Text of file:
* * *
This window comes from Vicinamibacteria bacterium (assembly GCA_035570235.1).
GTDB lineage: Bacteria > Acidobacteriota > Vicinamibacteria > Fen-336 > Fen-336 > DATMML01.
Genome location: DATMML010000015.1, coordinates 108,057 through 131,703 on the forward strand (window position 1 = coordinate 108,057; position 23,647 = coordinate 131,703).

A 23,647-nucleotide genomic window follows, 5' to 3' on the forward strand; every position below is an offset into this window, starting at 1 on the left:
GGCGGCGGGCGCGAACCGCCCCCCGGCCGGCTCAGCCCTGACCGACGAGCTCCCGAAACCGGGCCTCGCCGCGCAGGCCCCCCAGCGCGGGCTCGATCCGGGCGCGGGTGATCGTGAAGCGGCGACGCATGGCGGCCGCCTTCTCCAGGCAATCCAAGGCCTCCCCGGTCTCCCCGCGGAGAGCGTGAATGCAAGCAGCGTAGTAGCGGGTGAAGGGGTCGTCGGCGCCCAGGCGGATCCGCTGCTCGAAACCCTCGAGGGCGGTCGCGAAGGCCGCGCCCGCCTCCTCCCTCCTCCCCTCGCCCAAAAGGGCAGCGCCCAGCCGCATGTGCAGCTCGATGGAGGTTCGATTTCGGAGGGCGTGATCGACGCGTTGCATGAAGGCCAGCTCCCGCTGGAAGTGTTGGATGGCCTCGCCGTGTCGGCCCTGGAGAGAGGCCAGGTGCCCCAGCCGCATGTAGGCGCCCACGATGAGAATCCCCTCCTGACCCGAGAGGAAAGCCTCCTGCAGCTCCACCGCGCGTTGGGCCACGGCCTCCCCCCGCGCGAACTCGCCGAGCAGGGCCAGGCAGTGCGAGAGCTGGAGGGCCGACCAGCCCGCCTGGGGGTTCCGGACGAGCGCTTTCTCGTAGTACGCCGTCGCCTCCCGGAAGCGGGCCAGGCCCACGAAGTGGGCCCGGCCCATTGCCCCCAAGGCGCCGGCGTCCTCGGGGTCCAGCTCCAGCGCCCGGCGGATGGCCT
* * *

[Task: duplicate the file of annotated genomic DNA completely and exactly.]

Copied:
This window comes from Vicinamibacteria bacterium (assembly GCA_035570235.1).
GTDB lineage: Bacteria > Acidobacteriota > Vicinamibacteria > Fen-336 > Fen-336 > DATMML01.
Genome location: DATMML010000015.1, coordinates 108,057 through 131,703 on the forward strand (window position 1 = coordinate 108,057; position 23,647 = coordinate 131,703).

A 23,647-nucleotide genomic window follows, 5' to 3' on the forward strand; every position below is an offset into this window, starting at 1 on the left:
GGCGGCGGGCGCGAACCGCCCCCCGGCCGGCTCAGCCCTGACCGACGAGCTCCCGAAACCGGGCCTCGCCGCGCAGGCCCCCCAGCGCGGGCTCGATCCGGGCGCGGGTGATCGTGAAGCGGCGACGCATGGCGGCCGCCTTCTCCAGGCAATCCAAGGCCTCCCCGGTCTCCCCGCGGAGAGCGTGAATGCAAGCAGCGTAGTAGCGGGTGAAGGGGTCGTCGGCGCCCAGGCGGATCCGCTGCTCGAAACCCTCGAGGGCGGTCGCGAAGGCCGCGCCCGCCTCCTCCCTCCTCCCCTCGCCCAAAAGGGCAGCGCCCAGCCGCATGTGCAGCTCGATGGAGGTTCGATTTCGGAGGGCGTGATCGACGCGTTGCATGAAGGCCAGCTCCCGCTGGAAGTGTTGGATGGCCTCGCCGTGTCGGCCCTGGAGAGAGGCCAGGTGCCCCAGCCGCATGTAGGCGCCCACGATGAGAATCCCCTCCTGACCCGAGAGGAAAGCCTCCTGCAGCTCCACCGCGCGTTGGGCCACGGCCTCCCCCCGCGCGAACTCGCCGAGCAGGGCCAGGCAGTGCGAGAGCTGGAGGGCCGACCAGCCCGCCTGGGGGTTCCGGACGAGCGCTTTCTCGTAGTACGCCGTCGCCTCCCGGAAGCGGGCCAGGCCCACGAAGTGGGCCCGGCCCATTGCCCCCAAGGCGCCGGCGTCCTCGGGGTCCAGCTCCAGCGCCCGGCGGATGGCCT